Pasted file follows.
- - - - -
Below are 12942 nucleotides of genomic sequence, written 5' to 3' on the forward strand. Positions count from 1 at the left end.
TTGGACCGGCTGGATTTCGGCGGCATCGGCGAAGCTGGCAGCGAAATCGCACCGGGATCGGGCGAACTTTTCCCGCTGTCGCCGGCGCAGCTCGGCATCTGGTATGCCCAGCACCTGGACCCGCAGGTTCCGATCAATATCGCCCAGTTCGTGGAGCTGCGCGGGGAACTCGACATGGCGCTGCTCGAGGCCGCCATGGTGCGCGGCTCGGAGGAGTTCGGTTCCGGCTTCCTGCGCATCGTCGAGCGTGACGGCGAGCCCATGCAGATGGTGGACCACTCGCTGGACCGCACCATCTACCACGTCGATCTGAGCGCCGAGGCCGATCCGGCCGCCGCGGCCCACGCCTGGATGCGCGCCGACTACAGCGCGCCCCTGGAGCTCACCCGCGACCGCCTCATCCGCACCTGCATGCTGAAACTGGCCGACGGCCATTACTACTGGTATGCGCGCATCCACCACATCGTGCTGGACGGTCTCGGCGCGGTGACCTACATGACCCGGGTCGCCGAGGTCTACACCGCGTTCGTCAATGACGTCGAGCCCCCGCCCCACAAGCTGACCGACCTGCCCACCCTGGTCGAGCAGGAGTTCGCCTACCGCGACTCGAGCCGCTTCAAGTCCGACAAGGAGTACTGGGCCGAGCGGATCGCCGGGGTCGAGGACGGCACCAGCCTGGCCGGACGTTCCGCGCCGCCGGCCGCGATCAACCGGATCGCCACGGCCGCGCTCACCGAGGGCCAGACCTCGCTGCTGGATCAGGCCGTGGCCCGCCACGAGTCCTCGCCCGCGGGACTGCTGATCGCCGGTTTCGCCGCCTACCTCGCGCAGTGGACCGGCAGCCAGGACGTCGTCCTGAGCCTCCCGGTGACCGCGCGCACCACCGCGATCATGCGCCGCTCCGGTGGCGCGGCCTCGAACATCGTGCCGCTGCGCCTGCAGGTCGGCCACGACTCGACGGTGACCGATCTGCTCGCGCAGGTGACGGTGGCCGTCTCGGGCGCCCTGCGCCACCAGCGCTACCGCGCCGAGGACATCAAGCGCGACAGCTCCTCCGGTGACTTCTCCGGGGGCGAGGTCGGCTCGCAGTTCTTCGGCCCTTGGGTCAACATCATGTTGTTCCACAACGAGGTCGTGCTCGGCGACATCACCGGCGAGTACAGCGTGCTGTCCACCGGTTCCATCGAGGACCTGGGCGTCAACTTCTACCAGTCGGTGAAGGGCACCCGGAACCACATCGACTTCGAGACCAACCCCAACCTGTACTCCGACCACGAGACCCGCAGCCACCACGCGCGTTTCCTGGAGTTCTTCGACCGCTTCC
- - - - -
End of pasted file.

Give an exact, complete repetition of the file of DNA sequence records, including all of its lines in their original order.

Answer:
Below are 12942 nucleotides of genomic sequence, written 5' to 3' on the forward strand. Positions count from 1 at the left end.
TTGGACCGGCTGGATTTCGGCGGCATCGGCGAAGCTGGCAGCGAAATCGCACCGGGATCGGGCGAACTTTTCCCGCTGTCGCCGGCGCAGCTCGGCATCTGGTATGCCCAGCACCTGGACCCGCAGGTTCCGATCAATATCGCCCAGTTCGTGGAGCTGCGCGGGGAACTCGACATGGCGCTGCTCGAGGCCGCCATGGTGCGCGGCTCGGAGGAGTTCGGTTCCGGCTTCCTGCGCATCGTCGAGCGTGACGGCGAGCCCATGCAGATGGTGGACCACTCGCTGGACCGCACCATCTACCACGTCGATCTGAGCGCCGAGGCCGATCCGGCCGCCGCGGCCCACGCCTGGATGCGCGCCGACTACAGCGCGCCCCTGGAGCTCACCCGCGACCGCCTCATCCGCACCTGCATGCTGAAACTGGCCGACGGCCATTACTACTGGTATGCGCGCATCCACCACATCGTGCTGGACGGTCTCGGCGCGGTGACCTACATGACCCGGGTCGCCGAGGTCTACACCGCGTTCGTCAATGACGTCGAGCCCCCGCCCCACAAGCTGACCGACCTGCCCACCCTGGTCGAGCAGGAGTTCGCCTACCGCGACTCGAGCCGCTTCAAGTCCGACAAGGAGTACTGGGCCGAGCGGATCGCCGGGGTCGAGGACGGCACCAGCCTGGCCGGACGTTCCGCGCCGCCGGCCGCGATCAACCGGATCGCCACGGCCGCGCTCACCGAGGGCCAGACCTCGCTGCTGGATCAGGCCGTGGCCCGCCACGAGTCCTCGCCCGCGGGACTGCTGATCGCCGGTTTCGCCGCCTACCTCGCGCAGTGGACCGGCAGCCAGGACGTCGTCCTGAGCCTCCCGGTGACCGCGCGCACCACCGCGATCATGCGCCGCTCCGGTGGCGCGGCCTCGAACATCGTGCCGCTGCGCCTGCAGGTCGGCCACGACTCGACGGTGACCGATCTGCTCGCGCAGGTGACGGTGGCCGTCTCGGGCGCCCTGCGCCACCAGCGCTACCGCGCCGAGGACATCAAGCGCGACAGCTCCTCCGGTGACTTCTCCGGGGGCGAGGTCGGCTCGCAGTTCTTCGGCCCTTGGGTCAACATCATGTTGTTCCACAACGAGGTCGTGCTCGGCGACATCACCGGCGAGTACAGCGTGCTGTCCACCGGTTCCATCGAGGACCTGGGCGTCAACTTCTACCAGTCGGTGAAGGGCACCCGGAACCACATCGACTTCGAGACCAACCCCAACCTGTACTCCGACCACGAGACCCGCAGCCACCACGCGCGTTTCCTGGAGTTCTTCGACCGCTTCC